The Best Warhammer Games 2020: An Up-to-Date Review

Warhammer is a beloved fictional setting fictional setting created by Games Workshop for a myriad of games, including miniature wargaming and pen-and-paper roleplaying. The setting is so popular that the license branched out far beyond its initial focus to many different mediums.

Our mission with this review and guide is twofold. First and foremost, we wanted to identify the best Warhammer games on the market right now. This is a big franchise. There are many products available. We wanted to zero in on why certain of the best Warhammer 40000 games are worth your focus.

The whole notion of Warhammer 40k games can seem a bit intimidating to the newcomer. Our second goal is to cover the most basic questions and concepts. We want to remove any hurdles for the novice. Some of the best Warhammer games on the market are well-suited to newbies, and you can often get everything you need to start in a single box, which is often a big concern for beginners.

So, without further ado, let us provide answers to those essential questions. We will then follow that discussion with a list of what we feel strongly are the best Warhammer and Warhammer 40k games along with our insights, pros and cons, additional materials and much more!


What is Warhammer?

Games Workshop is an English company founded in 1975. It began making wooden board games but soon found success importing Dungeons & Dragons from the U.S. The company would soon be involved in creating miniature figures that D&D players often used to visualize battles. This tabletop wargaming would become a game onto itself. It deemphasized the role-playing and focused on strategy, tactics and game mechanics. In 1983, Games Workshop released Warhammer Fantasy Battle, which was a tabletop wargame set in a fantasy universe heavily inspired by Michael Moorcock and J. R. R. Tolkien.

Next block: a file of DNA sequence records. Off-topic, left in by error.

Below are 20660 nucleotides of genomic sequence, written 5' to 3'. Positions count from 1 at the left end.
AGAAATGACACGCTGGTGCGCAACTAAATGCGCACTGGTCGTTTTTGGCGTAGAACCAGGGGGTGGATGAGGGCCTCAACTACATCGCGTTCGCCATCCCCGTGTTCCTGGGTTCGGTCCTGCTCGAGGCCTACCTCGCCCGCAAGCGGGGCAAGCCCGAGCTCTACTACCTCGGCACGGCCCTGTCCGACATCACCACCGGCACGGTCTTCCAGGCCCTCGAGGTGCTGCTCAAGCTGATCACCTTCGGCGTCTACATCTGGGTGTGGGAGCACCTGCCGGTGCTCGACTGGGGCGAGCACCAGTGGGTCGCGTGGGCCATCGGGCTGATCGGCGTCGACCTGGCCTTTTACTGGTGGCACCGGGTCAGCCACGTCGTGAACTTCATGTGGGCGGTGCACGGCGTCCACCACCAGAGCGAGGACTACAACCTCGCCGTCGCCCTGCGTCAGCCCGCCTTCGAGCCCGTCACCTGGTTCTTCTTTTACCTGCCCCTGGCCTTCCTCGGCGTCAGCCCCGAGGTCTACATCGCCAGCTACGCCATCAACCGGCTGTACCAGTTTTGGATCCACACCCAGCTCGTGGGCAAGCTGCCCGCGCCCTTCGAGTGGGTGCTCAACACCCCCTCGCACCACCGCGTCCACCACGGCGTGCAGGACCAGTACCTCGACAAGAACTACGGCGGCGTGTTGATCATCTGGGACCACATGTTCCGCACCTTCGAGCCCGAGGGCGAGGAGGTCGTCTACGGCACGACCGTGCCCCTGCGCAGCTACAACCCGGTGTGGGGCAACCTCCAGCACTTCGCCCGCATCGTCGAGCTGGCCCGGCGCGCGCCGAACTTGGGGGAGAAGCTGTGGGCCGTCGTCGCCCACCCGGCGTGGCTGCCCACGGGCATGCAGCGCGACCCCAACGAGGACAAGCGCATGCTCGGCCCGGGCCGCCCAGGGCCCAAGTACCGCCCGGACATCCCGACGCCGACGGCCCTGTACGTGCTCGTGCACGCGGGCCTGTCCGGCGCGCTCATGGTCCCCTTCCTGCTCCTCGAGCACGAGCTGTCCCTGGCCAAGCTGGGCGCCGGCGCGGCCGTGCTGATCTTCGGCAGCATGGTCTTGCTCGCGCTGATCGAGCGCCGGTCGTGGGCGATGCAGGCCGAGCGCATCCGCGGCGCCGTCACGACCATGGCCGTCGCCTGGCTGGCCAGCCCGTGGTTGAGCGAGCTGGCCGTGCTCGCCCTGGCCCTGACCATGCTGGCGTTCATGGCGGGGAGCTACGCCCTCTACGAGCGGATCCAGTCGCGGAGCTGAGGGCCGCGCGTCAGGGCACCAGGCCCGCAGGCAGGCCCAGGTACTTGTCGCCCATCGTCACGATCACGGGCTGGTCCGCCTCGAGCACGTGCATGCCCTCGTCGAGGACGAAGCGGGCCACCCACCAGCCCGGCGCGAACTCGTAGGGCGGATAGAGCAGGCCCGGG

What is Warhammer 40000?

Many of the best Warhammer games take place in the Warhammer 40000 setting. Often called Warhammer 40K, this setting was released in 1987. The best Warhammer 40000 games are still miniature wargames but the setting is more futuristic, which allows for more vehicles and weapons. The 40K setting did not completely abandon its roots. Gamers will find Elves and Orks and even magic, but these civilizations are now more advanced. So, does Warhammer 40K take place in the future of the Warhammer setting? It depends on who you ask. Games Workshop has neither fully confirmed nor fully denied that idea, so it essentially up to each fan to form their own “headcanon.”


What Makes Warhammer Board Games So Popular?

The board game itself is fairly easy for the newcomer to pick up and play, but there are layers that reward the gamer who becomes more experienced and advanced. This balance is often reflected throughout the universe. The setting may seem a bit silly on the surface, but the lore is quite deep and explores many adult themes. A box set is often all you need to begin the best Warhammer 40000 games, but if you fall in love with it, it becomes less a game and more a hobby.


What Other Warhammer Add-Ons and Products Are Available?

As alluded to in the opener, Warhammer is a massive license. There are boxed games that let you begin in a focused way without needing to purchase much else. You will also find various rulebooks for Warhammer 40k games as well as individual miniatures, miniature sets, paints, brushes and so forth. If you want to explore Warhammer in more depth, you will find a collection of novels and comic books that rivals properties like Star Wars. There have been nearly 100 Warhammer video games and you can find some of them by following the link. Warhammer: Vermintide II is doing particularly well as of this writing.


Best Warhammer Games 2020

1. Warhammer Quest: The Adventure Game


  • Single-player board game
  • Play cooperative up to four players
  • Set in the Old World
  • Mechanical intricacy


  • Time-consuming setup
  • Lack of hero variety